Friday, February 26, 2010

heart manipulation

I drew this to illustrate a to-be-published short story about a morgue worker who becomes enamoured with a dead girl. I felt his "love" was at least partly based on her incapacity for speech (as her lips were sewn up). Being dead, she couldn't have an inherent personality. This is different from his obnoxious wife. Personally, I prefer my love loud and alive, so it's a good thing I have Bryan. Speaking of which, here is Bryan's awesome manipulation.

Sunday, February 21, 2010


Dead Sea, Israel, 2007

Vancouver, Canada, 2007

Jeju Island, South Korea, 2008

 Myrtle Beach, USA 2004

 Thornhill (home), 2007

Wednesday, February 17, 2010

the most profound...

Bryan thought it would be interesting to see someone else's artistic representation of his poetry. He gave me this quote illustrate:  "The most profound achievement of the twentieth century is that you can now live your entire life without ever touching another person." First I thought about a man alone in his apartment connected to the world only via technology. He's sitting on a couch looking at the viewer wide-eyed, hunched over with his hands together in his lap. But such an image would lack context, so I thought of millions of such people each in his or her own little box, like animals stacked in cages. One guy would drive the delivery truck around town, delivering the necessary tangibles to the people in their boxes.  

I thought about people on the subway hunching their shoulders inwards so as not to touch the people sitting next to them. I thought about a boy and girl passing each other on the street and their iPod wires happen to get tangled up; they're frustrated with the inconvenience of human connection.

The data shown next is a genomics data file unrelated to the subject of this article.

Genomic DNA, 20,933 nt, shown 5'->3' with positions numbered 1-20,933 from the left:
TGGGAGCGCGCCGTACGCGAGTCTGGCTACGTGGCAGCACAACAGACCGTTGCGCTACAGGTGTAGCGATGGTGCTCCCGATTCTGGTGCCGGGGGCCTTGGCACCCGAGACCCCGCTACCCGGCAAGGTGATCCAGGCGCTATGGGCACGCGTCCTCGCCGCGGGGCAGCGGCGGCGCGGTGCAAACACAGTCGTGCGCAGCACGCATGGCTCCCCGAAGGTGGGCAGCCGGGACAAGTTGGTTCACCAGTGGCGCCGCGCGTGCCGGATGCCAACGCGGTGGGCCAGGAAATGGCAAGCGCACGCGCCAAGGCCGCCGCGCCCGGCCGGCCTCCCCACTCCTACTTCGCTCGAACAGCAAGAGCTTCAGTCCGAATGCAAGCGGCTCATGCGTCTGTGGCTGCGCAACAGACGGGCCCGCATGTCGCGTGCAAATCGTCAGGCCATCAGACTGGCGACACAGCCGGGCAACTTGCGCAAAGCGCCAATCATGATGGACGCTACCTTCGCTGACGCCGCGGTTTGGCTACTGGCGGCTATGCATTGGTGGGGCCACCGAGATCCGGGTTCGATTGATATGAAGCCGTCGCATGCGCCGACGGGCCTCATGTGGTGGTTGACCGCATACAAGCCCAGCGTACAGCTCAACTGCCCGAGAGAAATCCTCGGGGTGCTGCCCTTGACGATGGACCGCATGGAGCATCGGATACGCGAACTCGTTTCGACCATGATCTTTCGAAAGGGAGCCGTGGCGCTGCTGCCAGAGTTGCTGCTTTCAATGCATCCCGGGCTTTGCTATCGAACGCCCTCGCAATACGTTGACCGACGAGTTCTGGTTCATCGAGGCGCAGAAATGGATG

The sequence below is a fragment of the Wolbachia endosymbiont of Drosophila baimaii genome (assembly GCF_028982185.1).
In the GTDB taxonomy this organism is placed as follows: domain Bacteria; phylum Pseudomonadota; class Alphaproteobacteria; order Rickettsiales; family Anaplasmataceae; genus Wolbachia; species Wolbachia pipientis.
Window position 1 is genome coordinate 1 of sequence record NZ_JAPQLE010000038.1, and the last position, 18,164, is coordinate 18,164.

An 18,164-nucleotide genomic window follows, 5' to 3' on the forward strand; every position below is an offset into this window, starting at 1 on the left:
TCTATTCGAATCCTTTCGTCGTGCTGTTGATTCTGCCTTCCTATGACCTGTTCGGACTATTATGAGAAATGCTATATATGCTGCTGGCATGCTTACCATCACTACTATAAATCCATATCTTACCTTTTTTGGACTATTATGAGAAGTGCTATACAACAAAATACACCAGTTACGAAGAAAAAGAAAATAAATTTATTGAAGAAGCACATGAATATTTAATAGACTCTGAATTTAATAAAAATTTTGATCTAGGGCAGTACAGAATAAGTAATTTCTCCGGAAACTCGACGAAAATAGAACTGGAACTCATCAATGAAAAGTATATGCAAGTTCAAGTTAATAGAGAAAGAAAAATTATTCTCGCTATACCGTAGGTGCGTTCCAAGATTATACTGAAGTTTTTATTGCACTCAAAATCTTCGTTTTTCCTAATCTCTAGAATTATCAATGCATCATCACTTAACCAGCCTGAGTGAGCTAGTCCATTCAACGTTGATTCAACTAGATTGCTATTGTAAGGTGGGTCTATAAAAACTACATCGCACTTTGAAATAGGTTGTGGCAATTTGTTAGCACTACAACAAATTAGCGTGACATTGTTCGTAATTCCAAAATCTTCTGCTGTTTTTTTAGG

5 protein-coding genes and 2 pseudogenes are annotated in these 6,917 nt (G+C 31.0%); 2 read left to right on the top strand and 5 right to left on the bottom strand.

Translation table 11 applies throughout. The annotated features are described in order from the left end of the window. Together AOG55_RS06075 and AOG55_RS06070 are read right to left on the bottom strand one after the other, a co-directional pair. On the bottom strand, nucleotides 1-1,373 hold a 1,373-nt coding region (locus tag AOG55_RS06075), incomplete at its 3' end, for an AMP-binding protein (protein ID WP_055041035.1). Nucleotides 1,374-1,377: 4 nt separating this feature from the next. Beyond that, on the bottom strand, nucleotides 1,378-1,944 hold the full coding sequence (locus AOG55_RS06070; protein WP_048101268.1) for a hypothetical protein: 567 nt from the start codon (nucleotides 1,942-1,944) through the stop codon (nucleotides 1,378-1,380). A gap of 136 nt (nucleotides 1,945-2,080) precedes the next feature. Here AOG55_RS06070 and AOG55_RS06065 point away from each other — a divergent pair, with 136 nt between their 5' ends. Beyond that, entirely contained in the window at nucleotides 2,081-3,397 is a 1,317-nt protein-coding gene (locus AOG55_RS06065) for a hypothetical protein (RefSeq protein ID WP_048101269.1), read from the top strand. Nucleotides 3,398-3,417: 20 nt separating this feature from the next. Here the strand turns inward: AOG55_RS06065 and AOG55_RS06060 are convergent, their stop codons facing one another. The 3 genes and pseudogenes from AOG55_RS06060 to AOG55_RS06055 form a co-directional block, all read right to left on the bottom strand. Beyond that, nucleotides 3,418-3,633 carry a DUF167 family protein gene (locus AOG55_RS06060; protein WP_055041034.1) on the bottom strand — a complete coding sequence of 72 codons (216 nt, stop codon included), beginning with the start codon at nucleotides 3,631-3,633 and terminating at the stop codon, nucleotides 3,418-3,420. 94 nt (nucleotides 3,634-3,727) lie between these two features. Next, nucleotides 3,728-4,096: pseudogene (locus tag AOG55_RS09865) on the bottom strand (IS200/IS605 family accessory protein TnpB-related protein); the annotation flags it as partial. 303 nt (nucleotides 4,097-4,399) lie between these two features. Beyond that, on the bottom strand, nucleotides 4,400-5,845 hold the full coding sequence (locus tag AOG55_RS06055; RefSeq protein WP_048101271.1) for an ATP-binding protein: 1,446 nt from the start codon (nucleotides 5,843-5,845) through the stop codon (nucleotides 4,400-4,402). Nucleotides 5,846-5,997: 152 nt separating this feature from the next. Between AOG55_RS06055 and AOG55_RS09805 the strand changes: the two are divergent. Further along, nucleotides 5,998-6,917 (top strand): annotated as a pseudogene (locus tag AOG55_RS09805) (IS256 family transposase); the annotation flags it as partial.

I thought about a series of computers connected by tangled wires, but touch is personal even when its virtual, and depersonalized through technology. So I drew the above sketch. It's not that people aren't connecting, it's that we allow something to mediate that connection. It's often technology that we come physically into contact with in order to connect with other people.

Monday, February 15, 2010

hooray notebook

I made this notebook for Bryan for Valentine's Day. The front was supposed to say "hooray for the future" which is his motto/blog name but there wasn't enough room on the cover. I think hooray is sufficient. When I hear the phrase, I always think about clouds and a rainbow so that's what I made. Isn't is cute?! It's made out of a cut up wine bottle bag, stuffing, and yarn; the paper inside was some extra I tore out of a notebook that I had bought in Thailand and made into a photo album. 

Sunday, February 14, 2010

documenting 7 years of visual obsession

It's obvious that as a society we are trying to understand love, a phenomenon deemed central to the meaning of "human." Some people write novels about love; some philosophize about it; some study it scientifically. I do all of those things but primarily I collect, interpret, and create images. First I sought to represent the connectivity of minds through the intertwining, merging, or melding of bodies. Like this:

Just try to untangle them in your mind. There's power in the solidness of the formation they've created. The following was my FIRST attempt at such a representation:

By creating images, I wanted to create a kind of love. I wanted my love to be genderless and universal, but the darker figure turned out to be more feminine and the lighter figure masculine. I wanted my love to be equal. But with the two figures indistinguishable from one another, the image didn't look good; it looked confusing. I kept wanting to define each body separately (by shading one differently).